As with so many other similar sounding English words, calvary vs. cavalry often get mixed up in people’s writing. While they aren’t a true set of homophones, they still sound similar enough to confuse people. Each word also contains the same seven letters, just in different orders, which adds to the confusion.
That said, their meanings are wholly unrelated, and, in order to avoid any embarrassing mistakes in your writing, it’s important to use the correct word.
What is the Difference Between Calvary and Cavalry?
In this post, I want to discuss the differences between these two words. I will go over their definitions, their functions in a sentence, and their pronunciations. Plus, I will give you a tip to remember the difference between them at the end.
After reading this post, you shouldn’t ever struggle answering the question, “Should I use calvary or cavalry?”
When to Use Calvary
Calvary (pronounced kal-va-ree)is used as a proper noun to refer to the hillside outside of ancient Jerusalem where Jesus was crucified.
- In John’s Gospel, Mary is only mentioned twice, at Cana and at Calvary.
This is the primary use of Calvary, and, since it is a proper noun, it should be capitalized when used in this sense. A Calvary can also refer to a sculpted depiction of the crucifixion; this usage is sometimes capitalized and sometimes not.
Calvary can be used figuratively to refer to an experience of intense suffering; an ordeal. This use clearly comes again from the crucifixion of Jesus but is not capitalized, as the proper noun would be.
When to Use Cavalry
The word cavalry (pronounced kav-el-ree) is a word that ordinary writers and speakers seem to relearn every time a new war breaks out.
A cavalry is a highly mobile army unit using vehicular transport, such as light armor and helicopters.
- The French enjoyed a clear advantage in artillery and in cavalry, Mr. Muir observes, but were less impressive in line infantry. –The Wall Street Journal
- It sends a very strong message to citizens that when they see soldiers coming in Humvees, the cavalry has arrived. –The Washington Post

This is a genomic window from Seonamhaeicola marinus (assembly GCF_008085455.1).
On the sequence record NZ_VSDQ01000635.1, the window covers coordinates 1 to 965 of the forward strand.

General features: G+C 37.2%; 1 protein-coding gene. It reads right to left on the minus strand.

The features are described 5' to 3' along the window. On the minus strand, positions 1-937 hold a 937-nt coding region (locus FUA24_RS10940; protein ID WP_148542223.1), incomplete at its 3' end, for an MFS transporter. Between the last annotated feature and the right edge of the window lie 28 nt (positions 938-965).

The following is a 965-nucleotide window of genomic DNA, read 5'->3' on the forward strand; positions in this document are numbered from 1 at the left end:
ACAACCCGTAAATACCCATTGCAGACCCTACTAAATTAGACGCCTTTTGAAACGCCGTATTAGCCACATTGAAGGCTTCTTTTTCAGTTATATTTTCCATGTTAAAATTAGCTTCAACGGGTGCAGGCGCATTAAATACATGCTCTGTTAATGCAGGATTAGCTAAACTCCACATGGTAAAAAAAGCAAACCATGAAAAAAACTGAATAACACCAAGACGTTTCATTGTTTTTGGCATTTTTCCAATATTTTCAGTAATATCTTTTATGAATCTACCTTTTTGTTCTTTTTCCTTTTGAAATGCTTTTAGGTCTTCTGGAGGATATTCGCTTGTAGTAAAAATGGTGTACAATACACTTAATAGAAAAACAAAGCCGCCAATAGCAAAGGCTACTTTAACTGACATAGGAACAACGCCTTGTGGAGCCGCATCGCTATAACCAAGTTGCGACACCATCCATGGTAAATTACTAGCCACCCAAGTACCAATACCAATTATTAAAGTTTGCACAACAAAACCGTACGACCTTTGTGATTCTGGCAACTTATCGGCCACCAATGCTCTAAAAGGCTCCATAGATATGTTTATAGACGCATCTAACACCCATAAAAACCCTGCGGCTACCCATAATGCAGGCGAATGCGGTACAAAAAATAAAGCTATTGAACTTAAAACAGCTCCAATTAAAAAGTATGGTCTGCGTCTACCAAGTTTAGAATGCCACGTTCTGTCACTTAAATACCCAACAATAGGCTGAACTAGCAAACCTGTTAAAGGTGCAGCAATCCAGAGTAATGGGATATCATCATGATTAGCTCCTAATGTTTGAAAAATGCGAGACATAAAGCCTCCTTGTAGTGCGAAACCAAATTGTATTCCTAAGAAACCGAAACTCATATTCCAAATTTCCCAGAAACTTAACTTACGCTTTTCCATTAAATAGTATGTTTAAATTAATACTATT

- They were an anti-Bolshevik force in the civil war, suffered repression under Stalin, and then fought as cavalry on both sides, with the Nazis and the Soviets, during World War II. –The New York Times
The word cavalry was originally used to refer to trained troops able to fight on horseback.
With modern developments in weapons technology, however, the word came to mean what it now means, which is any highly mobile army unit that uses vehicular transport.
Remember the Difference
As we said above, cavalry vs. Calvary are commonly confused with each other. The most common mistake is when people mean to use cavalry but they use Calvary instead.
- The battle was all but won when the calvary rode in. (Wrong)
- The battle was all but won when the cavalry rode in. (Correct)
The opposite mistake doesn’t usually happen, however. Since Calvary is a proper noun, it is usually not mistaken for cavalry.
So, is there an easy way to make sure you’re not using the wrong word? Here is a good mnemonic trick.
A cavalry is a group of valiant solider. The cavalry is valiant, both of which have the letters “VAL” in them. If you’re writing about soldiers and you don’t see a “VAL,” then you’re using Calvary, which is a proper noun and the wrong word choice.
Do I use cavalry or Calvary? That depends on your sentence, of course. These two words are wholly unrelated, but they often get confused.
Calvary is a proper noun that refers to the hillside on which Jesus was crucified.
Cavalry is a group of highly mobile army troops.